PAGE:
Wednesday, September 08, 2010

Oil Supplies Rise, Oil Demand Flattens -> Oil Glut

While ever new supplies of petroleum continue to grow from Iraq, Africa, Central Asia, Canada, Brazil, and elsewhere, oil demand keeps dropping due to the global economic doldrums, and due to many countries cutting their subsidies for oil and gas to consumers.
In a process will almost surely take years and vary significantly from one country to the next, the hydrocarbon-rich countries of the Persian Gulf are slowly but surely moving to phase out heavily subsidized energy prices, starting at the pump. _EnergyTribune

The UAE, the world's third largest oil exporter, cut oil subsidies twice in 2010, and one oil official said petrol prices could rise again this month as the government moves to phase out subsidies that have strained the budget. Abu Dhabi's state oil firm denied that such a move had been decided. _ArabianBusiness

...several countries in the Middle East still experience domestic supply shortfalls due to growing demand in the electric power and industrial sectors. To address this, the Middle East and North African region is now developing various approaches to phasing out price subsidies to align domestic natural gas prices with export prices, the agency in its International Energy Outlook 2010 (IEO), said. _Zawya
Energy pundits continue to predict huge new oil demand from China -- even while China is teetering on the brink of a deflating construction bubble and blowback from massive economic corruption. With the US and Europe struggling with economic slowdowns and institutional mismanagement, China had been the one bright spot for energy commodity optimists.

The only thing holding oil prices above $50 a barrel has been the massive use of energy financial instruments as a "safe haven" for big investors. But big investors can quickly flee a stagnating sector -- as was seen in the summer of 2008 -- causing cascading price collapses.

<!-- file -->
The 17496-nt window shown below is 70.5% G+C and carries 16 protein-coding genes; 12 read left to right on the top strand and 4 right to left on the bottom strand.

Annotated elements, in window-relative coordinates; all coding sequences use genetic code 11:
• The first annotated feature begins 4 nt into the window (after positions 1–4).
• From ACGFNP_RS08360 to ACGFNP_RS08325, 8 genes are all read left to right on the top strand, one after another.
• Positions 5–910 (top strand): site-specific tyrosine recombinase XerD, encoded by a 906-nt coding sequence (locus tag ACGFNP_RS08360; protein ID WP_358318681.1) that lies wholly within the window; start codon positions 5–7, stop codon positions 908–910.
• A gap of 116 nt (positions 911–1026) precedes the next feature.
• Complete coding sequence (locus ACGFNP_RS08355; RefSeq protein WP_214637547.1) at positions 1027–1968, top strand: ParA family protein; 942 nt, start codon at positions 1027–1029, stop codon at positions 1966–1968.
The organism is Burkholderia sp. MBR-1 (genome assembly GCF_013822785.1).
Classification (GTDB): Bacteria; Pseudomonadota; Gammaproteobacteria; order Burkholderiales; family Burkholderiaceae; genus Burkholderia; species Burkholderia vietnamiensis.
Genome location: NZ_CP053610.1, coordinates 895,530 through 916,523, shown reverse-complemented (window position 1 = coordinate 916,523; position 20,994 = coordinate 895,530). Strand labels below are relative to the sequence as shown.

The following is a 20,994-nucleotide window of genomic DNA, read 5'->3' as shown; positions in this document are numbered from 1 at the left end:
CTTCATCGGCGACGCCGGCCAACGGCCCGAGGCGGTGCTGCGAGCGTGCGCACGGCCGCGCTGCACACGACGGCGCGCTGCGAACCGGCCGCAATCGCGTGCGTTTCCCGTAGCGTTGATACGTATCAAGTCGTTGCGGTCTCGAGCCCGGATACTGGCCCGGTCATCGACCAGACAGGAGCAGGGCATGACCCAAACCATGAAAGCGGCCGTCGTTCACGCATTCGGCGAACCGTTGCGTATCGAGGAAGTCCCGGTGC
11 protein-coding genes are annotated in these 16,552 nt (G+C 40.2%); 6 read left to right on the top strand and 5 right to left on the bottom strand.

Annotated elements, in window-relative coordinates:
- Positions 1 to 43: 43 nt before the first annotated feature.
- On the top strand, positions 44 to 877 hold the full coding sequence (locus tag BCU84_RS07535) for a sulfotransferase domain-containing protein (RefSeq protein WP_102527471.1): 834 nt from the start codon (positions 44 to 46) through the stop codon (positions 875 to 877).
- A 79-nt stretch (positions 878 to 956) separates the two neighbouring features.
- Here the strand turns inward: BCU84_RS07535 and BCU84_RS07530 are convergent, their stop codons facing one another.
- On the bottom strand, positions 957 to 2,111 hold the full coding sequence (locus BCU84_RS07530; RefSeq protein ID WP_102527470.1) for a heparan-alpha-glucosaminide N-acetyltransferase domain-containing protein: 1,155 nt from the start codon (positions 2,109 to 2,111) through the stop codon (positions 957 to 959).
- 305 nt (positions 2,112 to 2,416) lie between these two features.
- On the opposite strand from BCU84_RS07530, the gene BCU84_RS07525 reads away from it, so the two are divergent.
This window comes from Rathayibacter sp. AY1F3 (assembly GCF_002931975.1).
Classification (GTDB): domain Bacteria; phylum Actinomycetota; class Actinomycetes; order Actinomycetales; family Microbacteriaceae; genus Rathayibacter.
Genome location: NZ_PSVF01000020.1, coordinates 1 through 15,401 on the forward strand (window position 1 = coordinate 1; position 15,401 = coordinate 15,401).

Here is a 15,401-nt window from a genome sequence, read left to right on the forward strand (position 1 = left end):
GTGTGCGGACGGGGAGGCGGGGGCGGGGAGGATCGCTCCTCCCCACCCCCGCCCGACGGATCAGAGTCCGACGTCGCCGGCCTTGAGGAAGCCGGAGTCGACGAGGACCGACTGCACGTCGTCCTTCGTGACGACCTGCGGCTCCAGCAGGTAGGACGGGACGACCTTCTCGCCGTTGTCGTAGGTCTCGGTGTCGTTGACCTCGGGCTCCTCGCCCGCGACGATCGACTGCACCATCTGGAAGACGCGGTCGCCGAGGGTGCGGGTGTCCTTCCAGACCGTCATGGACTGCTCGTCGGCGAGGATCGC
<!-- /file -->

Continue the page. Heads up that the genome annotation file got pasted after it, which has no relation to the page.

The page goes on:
Miles driven by U.S. motorists have fallen over the last couple of years for the first time since such statistics have been collected, indicating that the American love affair with the automobile could be waning. And gasoline demand in China, the world's largest automotive market, may not skyrocket after all, as the government ramps up its drive to replace internal combustion engines with electric vehicles.

An Israeli economy running on, and exporting, large domestic supplies of natural gas is only the most glaring of the geopolitical game-changers that $50-per-barrel oil would entail. Big growth in Iraq's oil industry would lead that country into discussions, and possible disputes, with Saudi Arabia over OPEC's production quotas. The worldwide gas surplus has already reduced the incentive and ability for Vladimir Putin's Russia to engage in power games with gas importers in Eastern Europe. And, of course, cheaper oil from non-OPEC nations could limit the political focus in the U.S. on foreign oil supplies -- and reduce Congress's urgency to pass a comprehensive clean-energy bill.

More than anything, though, the looming oil surplus calls into question the concept of peak oil, at least in the near future, along with the whole science of forecasting future oil supplies. Adam Brandt, a professor at Stanford's Department of Energy Resources Engineering, released a study last month examining the various models that have been used to predict the future of world oil supplies. "Data do not support assertions that any one model type is most useful for forecasting future oil production," Brandt concludes. "In fact, evidence suggests that existing models have fared poorly in predicting global oil production." _Fortune
Predictions for global oil production along with predictions for global climate change, have been abysmally bad -- perhaps due to the shoddy nature of current computer models being used to preduct these dynamic situations.

Perhaps in 20 or 30 years, newer and better models for predicting oil production and global climate change may give us a better idea what to expect in the future.

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